Adopt a standard set of written protocols for providers for identification and treatment. These protocols should reflect accepted best practices for treatments and therapies based on evidence-based medicine and outcomes. The medical team should receive frequent updates, because this area of medicine is developing quickly. Studies highlighting better outcomes from more focused and aggressive treatments should be noted.

Ensure proper and periodic follow up with all patients at risk. Tracking of such patients should be ingrained in the organization’s culture. All providers on the healthcare team should be informed of problems or unusual symptoms associated with at-risk patients, and they should likewise be asked to share such information with the team. 

Encourage providers to add a question about recent falls and head injuries to the patient intake discussion sheet. Each patient should be asked to mention any incidents involving a hit on the head and a subsequent headache. 

Conduct a thorough debriefing and analysis in the event of a confirmed TBI. Key questions to ask: How did the injury occur? What was the timeline between the injury and the diagnosis? Was there any delay? What was learned? How can this knowledge be applied in treating the next TBI patient?

Study the organization’s current malpractice insurance policy with the organization’s legal advisers to ensure it is up-to-date and provides the coverage needed. Also, examine the status of the organization’s current insurer, as recent volatility in the industry has led to downgrades. To protect the organization over the long-term, look for insurers with an A+ rating or higher.

Managing Risk Through Education and Prevention

Insurance industry insiders caution healthcare industry providers that the increased spotlight on TBI may signify the beginning of a potentially costly claims cycle. There is no way to prevent TBIs from occurring, but steps can be taken to minimize their impact, quickly intervene when they do occur, and manage the continuum of care from injury through each treatment phase. 

Healthcare providers have a mission-driven obligation to pledge to do more to help identify and treat patients with brain injuries and to raise awareness of TBIs to help minimize the incidence of such injuries. By acting decisively to fulfill that pledge, providers can expect to see better outcomes for their patients and lower risk for their organizations.


Molly L. Farrell is president, operations, MGIS Underwriting Managers, Inc., Salt Lake City (Twitter: @marymol).


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The Growing Cost of TBIs 

The Centers for Disease Control and Prevention (CDC) estimates that in the United States, approximately 1.7 million people, on average, sustain a TBI annually, and about 5.3 million individuals suffer ongoing effects from such injuries.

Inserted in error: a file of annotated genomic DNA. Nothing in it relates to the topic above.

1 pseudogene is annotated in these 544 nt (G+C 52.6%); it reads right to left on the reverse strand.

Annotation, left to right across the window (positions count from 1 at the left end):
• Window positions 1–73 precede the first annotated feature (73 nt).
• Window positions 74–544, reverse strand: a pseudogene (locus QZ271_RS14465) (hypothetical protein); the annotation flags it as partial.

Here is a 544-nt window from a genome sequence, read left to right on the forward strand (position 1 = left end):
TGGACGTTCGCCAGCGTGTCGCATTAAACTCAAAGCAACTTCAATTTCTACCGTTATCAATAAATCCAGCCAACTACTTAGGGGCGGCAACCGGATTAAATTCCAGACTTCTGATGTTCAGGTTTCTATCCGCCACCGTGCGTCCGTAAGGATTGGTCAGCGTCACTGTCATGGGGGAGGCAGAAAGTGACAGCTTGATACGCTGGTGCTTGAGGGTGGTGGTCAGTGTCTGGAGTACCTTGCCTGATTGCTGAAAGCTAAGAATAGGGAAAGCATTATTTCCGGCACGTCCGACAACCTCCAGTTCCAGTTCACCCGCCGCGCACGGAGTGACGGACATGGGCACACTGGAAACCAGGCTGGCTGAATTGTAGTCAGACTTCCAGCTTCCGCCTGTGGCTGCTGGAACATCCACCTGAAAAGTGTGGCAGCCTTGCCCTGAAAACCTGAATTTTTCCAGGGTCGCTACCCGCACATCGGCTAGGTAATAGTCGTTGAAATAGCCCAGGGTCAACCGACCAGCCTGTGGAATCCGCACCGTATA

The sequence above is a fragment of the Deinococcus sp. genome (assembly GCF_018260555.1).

The Brain Injury Association of America estimates that direct medical costs and indirect costs of brain injury (including loss of productivity) cost the nation $76.3 billion annually (“Brain Injuries Do Not Discriminate,” fact sheet, March 2013).

Most significant, an estimated 15 to 20 percent of the population never fully recovers from their brain injury. For these people, the financial, emotional, medical, and personal toll from such injuries will last a lifetime. Although expenditures vary according to the extent of the injury and its specific long-term effects, according to the Brain Injury Resource Center, the cost of caring for a survivor of severe TBI can amount to between $600,000 and $2 million over a lifetime. 

Although the impact of such statistics on people, families, and society is troubling enough, also of growing concern to insurers and healthcare organizations is the reported increase in the number and size of settlements for TBIs. According to industry data, claims costs for TBI typically range from $10 million to $16 million. However, a few high-profile but significant outliers have recently been awarded settlements of more than $100 million. 


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Populations at Risk of TBIs

The increasing costs associated with TBI-related litigation make it important for healthcare organizations to understand which populations are at greatest risk of experiencing these injuries.

In addition to high profile cases involving NFL players and student athletes, attention is also being brought to TBIs because of the horrific injuries suffered by veterans. However, TBIs affect a far wider population, and patient profiles are highly diverse. Characteristics of TBIs can be seen in both children and adults who have suffered a brain injury caused by an external physical force. The most common causes of traumatic brain injury include motor vehicle accidents, sports injuries, falls, and violence or abuse (including firearm incidents). 

The Centers for Disease Control and Prevention (CDC) notes the highest rates of emergency department (ED) visits for TBIs occur among young boys, age 0 to 4 years, and the highest rates of hospitalization and death are among adults 75 and over. 

The CDC also notes the following additional demographics:

  • Children aged 0 to 14 years account for almost half a million (473,947) ED visits annually.
  • The third highest rate of TBIs occurs among 15–19 year olds, with student athletes sustaining, on average, 300,000 brain injuries annually.
  • Falls continued to be the leading cause of TBI, accounting for 35.2 percent of cases in the United States. Falls account for 50 percent of TBIs among children aged 0 to 14 years and 61 percent of TBIs among adults aged 65 years and older.